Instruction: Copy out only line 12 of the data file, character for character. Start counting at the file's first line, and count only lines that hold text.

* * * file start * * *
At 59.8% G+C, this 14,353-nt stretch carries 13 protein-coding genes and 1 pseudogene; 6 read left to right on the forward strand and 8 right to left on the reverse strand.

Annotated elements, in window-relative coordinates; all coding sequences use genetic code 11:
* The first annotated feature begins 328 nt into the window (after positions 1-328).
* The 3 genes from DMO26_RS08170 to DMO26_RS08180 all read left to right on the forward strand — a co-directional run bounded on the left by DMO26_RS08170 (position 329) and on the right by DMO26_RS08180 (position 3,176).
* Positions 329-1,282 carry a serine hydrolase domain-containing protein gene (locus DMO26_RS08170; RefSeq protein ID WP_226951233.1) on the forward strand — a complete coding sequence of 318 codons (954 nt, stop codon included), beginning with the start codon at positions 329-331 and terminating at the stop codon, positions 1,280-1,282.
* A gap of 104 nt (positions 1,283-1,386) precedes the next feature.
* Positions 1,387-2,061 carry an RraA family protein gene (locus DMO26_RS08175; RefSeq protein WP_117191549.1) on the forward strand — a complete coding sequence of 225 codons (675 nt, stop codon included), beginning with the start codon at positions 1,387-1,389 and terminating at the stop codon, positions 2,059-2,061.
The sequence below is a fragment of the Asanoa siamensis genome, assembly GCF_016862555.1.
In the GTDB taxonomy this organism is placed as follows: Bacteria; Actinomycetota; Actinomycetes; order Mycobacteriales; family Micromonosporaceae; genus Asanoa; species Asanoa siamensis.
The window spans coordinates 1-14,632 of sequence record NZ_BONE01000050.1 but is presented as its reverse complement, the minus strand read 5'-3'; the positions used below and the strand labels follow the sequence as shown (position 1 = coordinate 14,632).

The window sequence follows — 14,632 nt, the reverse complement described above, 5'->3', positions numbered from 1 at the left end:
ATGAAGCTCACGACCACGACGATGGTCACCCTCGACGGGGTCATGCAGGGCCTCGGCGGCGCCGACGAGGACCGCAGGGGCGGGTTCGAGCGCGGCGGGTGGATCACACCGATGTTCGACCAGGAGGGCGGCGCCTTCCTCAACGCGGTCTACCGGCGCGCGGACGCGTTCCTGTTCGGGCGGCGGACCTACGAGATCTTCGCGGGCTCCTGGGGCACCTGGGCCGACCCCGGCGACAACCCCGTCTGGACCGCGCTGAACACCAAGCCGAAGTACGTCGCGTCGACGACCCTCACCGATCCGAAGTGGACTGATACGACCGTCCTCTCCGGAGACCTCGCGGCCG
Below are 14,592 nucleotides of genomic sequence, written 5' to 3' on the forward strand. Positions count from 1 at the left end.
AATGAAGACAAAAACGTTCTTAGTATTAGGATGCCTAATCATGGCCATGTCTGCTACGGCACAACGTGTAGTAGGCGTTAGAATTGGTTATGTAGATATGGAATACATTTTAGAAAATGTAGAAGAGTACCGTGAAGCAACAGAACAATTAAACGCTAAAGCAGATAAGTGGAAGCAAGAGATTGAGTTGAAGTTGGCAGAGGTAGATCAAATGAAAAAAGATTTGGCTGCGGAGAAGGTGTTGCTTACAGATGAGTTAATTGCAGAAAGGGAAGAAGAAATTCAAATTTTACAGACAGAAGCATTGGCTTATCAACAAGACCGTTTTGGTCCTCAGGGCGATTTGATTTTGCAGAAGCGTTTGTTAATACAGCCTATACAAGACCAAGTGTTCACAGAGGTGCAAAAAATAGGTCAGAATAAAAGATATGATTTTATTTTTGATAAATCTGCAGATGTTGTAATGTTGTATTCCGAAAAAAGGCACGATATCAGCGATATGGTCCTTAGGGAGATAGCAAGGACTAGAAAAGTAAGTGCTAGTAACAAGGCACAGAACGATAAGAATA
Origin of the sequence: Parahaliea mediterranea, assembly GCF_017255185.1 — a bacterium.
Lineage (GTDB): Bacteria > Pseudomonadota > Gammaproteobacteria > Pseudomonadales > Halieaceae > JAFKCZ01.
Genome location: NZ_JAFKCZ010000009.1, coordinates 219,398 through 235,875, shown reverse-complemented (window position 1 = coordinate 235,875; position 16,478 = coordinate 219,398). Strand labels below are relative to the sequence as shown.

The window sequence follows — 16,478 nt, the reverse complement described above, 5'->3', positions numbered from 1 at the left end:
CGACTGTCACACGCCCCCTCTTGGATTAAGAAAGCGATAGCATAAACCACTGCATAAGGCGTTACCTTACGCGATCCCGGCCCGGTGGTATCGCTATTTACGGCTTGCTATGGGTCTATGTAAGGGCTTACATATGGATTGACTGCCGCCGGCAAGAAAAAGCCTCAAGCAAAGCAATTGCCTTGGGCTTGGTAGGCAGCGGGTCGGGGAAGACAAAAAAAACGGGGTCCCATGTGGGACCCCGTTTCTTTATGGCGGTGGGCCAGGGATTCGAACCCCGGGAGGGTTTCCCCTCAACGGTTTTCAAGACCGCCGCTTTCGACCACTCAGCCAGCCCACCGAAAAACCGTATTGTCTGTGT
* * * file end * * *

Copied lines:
ATGAAGCTCACGACCACGACGATGGTCACCCTCGACGGGGTCATGCAGGGCCTCGGCGGCGCCGACGAGGACCGCAGGGGCGGGTTCGAGCGCGGCGGGTGGATCACACCGATGTTCGACCAGGAGGGCGGCGCCTTCCTCAACGCGGTCTACCGGCGCGCGGACGCGTTCCTGTTCGGGCGGCGGACCTACGAGATCTTCGCGGGCTCCTGGGGCACCTGGGCCGACCCCGGCGACAACCCCGTCTGGACCGCGCTGAACACCAAGCCGAAGTACGTCGCGTCGACGACCCTCACCGATCCGAAGTGGACTGATACGACCGTCCTCTCCGGAGACCTCGCGGCCG